FUMING motorists have been left stranded at the side of the road for up to 12 hours as complaints to Britain’s biggest breakdown companies double in one year.
Drivers who call AA and RAC for help have been forced to abandon their vehicles and beg friends and family to pick them up from roadsides.
Some even hired independent recovery firms to pick up their cars, despite paying annual breakdown service fees.
Complaints to the firms are expected to increase by the end of the financial year after figures showed the number of unsatisfied customers doubled last year.
Online dispute service Resolver dealt with 360 cases in 2016-17 but a year later the figure soared to 711.
And in the first five months of this year 446 complaints had already been logged.
The firm believes after 12 months there could be close to 1,000 complaints.
A legal loophole means that customers can only make official complaints to company regulators about the way they were sold an insurance policy, but not about issues with the service like long waiting time.
Martyn James, of Resolver, told the Daily Mail: “Increasing numbers of people are finding that when something goes wrong with their vehicle, the wait is excessive and the service simply isn’t good enough. “We have heard of people being left stranded overnight without any food or water.”
Breakdown coverage policies usually cost between £50 and £200 a per.
The AA has 3.3 million individual customers while the RAC has 2.2 million.
Gemma Rzepa, from Essex, was left stranded, alone and petrified all night by the side of the road when she blew a tyre and busted the wheel rim at 10pm earlier this year.
She said: “My Toyota warranty includes AA roadside assistance, so I called straight away and they told me they’d be there in an hour.
“At 11pm there was still no sign of anyone.
“I phoned again in tears and the AA told me someone would be there in 45 minutes, but two hours later there was still no one.
“It was a freezing cold night with driving rain and I was having to wee by the side of the car holding an umbrella.
“I couldn’t keep the car heating on because the battery would go flat and I was worried my phone was going to run out of charge.
“Around 3am a recovery driver finally pulled up and tried to fix the tyre, but as I had already told the AA on the phone, the wheel needed replacing and he didn’t have a spare.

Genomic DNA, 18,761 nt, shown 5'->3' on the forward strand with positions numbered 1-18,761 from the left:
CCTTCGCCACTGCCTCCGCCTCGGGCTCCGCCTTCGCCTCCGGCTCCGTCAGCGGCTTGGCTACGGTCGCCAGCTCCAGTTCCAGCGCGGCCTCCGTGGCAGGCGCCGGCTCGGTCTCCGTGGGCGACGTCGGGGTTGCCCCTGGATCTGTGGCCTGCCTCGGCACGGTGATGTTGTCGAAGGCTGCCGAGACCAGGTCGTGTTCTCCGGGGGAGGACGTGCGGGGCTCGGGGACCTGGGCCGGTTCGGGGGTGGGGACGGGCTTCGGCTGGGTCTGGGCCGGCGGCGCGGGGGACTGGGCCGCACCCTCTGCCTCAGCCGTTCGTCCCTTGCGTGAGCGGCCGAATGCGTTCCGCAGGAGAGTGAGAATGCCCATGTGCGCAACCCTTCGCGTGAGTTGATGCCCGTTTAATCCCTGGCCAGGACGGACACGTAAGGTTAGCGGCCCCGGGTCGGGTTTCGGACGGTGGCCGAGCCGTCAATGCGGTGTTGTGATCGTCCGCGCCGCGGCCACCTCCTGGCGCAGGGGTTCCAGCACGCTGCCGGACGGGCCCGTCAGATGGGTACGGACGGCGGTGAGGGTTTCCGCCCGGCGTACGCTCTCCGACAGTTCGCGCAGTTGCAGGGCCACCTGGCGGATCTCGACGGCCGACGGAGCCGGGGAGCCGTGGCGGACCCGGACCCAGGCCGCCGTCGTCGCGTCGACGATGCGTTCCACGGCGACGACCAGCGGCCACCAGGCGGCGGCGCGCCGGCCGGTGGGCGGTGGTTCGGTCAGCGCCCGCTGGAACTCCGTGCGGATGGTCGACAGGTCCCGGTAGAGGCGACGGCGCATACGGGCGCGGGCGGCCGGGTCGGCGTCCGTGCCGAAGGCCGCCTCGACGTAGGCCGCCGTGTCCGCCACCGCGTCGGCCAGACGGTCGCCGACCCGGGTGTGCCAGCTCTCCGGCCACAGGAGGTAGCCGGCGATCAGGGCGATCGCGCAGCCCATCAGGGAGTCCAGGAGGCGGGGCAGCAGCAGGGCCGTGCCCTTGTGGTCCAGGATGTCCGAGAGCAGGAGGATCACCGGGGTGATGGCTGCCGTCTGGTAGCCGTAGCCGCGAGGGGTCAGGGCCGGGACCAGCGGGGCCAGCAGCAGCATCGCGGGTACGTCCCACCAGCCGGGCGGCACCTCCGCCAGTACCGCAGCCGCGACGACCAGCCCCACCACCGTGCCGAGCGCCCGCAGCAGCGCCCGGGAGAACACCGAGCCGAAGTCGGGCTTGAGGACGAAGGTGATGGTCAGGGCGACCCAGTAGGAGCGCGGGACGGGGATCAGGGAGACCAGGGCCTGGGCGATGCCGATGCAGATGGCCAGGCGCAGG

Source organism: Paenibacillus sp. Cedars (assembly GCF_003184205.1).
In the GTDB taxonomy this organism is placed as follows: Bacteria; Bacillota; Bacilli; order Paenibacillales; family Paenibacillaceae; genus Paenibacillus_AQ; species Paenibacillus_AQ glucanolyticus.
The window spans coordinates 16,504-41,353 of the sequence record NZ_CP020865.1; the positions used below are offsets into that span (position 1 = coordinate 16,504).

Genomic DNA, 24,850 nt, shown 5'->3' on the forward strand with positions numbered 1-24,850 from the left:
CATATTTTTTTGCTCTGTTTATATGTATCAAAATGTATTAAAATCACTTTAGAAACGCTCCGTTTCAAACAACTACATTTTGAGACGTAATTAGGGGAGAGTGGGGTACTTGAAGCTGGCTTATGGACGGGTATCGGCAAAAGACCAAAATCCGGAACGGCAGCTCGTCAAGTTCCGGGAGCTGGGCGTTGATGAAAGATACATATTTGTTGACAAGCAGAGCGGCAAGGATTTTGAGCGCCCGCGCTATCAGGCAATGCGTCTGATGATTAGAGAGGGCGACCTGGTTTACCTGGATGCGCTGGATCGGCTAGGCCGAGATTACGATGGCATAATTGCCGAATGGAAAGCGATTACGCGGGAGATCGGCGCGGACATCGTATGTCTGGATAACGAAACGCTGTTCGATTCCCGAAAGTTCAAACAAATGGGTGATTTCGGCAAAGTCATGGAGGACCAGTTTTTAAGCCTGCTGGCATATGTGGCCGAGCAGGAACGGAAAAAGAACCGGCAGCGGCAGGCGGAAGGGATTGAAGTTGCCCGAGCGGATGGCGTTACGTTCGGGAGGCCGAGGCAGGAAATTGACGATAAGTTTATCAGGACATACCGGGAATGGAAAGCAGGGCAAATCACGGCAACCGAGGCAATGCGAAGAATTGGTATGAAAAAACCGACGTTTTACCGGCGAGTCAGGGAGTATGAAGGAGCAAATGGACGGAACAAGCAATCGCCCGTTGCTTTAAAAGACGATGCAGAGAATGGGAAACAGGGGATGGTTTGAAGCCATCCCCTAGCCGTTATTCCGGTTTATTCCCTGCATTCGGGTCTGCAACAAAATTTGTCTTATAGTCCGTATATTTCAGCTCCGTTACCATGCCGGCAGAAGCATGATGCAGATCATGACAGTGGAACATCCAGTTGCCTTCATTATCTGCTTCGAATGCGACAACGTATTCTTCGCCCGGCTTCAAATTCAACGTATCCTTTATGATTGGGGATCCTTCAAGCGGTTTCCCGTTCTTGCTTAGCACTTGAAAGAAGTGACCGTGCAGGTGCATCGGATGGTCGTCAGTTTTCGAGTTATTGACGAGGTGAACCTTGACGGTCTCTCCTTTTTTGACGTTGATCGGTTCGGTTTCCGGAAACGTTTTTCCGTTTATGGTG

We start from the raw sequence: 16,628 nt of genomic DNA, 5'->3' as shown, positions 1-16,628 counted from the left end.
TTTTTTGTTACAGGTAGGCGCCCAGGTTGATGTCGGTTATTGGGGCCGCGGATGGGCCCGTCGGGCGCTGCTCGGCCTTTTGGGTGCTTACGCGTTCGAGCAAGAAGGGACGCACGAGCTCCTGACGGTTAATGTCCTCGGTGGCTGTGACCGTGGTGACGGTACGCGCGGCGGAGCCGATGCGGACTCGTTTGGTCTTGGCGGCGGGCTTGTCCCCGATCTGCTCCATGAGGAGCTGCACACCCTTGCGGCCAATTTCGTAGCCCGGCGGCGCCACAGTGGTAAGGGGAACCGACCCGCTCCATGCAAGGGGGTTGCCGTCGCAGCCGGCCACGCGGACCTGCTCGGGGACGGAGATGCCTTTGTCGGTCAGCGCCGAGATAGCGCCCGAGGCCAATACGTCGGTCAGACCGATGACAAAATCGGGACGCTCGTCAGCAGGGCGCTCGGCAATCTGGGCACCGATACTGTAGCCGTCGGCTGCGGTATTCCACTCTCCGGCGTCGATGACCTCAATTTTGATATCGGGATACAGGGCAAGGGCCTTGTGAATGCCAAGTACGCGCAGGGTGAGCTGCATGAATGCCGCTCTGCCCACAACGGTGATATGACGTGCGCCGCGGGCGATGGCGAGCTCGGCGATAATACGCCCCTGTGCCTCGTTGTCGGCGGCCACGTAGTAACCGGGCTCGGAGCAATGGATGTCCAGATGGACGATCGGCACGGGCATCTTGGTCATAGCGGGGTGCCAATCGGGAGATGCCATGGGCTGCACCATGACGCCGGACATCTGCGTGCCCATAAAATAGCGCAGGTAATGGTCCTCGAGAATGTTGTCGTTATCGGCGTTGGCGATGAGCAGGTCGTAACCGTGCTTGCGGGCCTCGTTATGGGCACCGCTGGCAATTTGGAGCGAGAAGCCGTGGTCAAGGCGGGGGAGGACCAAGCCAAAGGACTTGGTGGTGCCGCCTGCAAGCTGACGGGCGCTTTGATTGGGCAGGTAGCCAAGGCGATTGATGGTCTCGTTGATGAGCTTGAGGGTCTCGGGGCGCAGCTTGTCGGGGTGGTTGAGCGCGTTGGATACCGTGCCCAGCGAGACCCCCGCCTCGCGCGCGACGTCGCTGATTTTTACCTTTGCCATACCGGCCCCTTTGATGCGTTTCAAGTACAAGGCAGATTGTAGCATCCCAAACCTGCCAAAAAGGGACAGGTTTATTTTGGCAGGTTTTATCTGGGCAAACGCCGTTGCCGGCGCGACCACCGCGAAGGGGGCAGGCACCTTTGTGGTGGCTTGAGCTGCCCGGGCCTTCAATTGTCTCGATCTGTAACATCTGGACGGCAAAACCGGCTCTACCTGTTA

“The driver told me he couldn’t tow me home as he had been called to another incident elsewhere, but I don’t understand why that was more urgent.”
Paul Cook, 43, was driving from a meeting in London when his Volvo S80 broke down at 3pm last month.
He was still 70 miles from home when he pulled over at the side of the A30 just off the M25 by Virginia Water.
Paul, who pays £130 a year for breakdown cover, called the RAC and a mechanic arrived in 45 minutes.
After working on the car for an hour he said the car was fixed and sent Paul on his way.
But just ten minutes after he started driving again there was another issue and he had to ring again.
The RAC told him someone would arrive within a couple of hours – but no one came.
At 8pm he got a call to say someone would arrive at 10pm, at 10pm he was told 11pm and at 11pm he was told midnight, the Mail reports.
It was not until 3am that another mechanic finally arrived – 12 hours after he first called.
A spokesman for the AA said: “A harsh winter, Britain’s appalling potholed roads and a long hot summer have put pressure on the UK’s breakdown services and garages, with the AA seeing a sharp increase in calls for roadside assistance.
“Sometimes this has meant it took longer to reach our members than we would wish. We know we can improve so are investing in more AA roadside and recovery patrols as well as frontline staff, including in our contact centres.”
A spokesman for the RAC said: “As a responsible business we take all complaints seriously and aim to resolve them as quickly as we can.
“Following the harsh winter weather and the hottest summer on record, we saw large increases in breakdown volumes which inevitably led to more complaints.
“We have taken steps to reduce long waits and are improving the way we communicate with members who need their vehicles recovered.”
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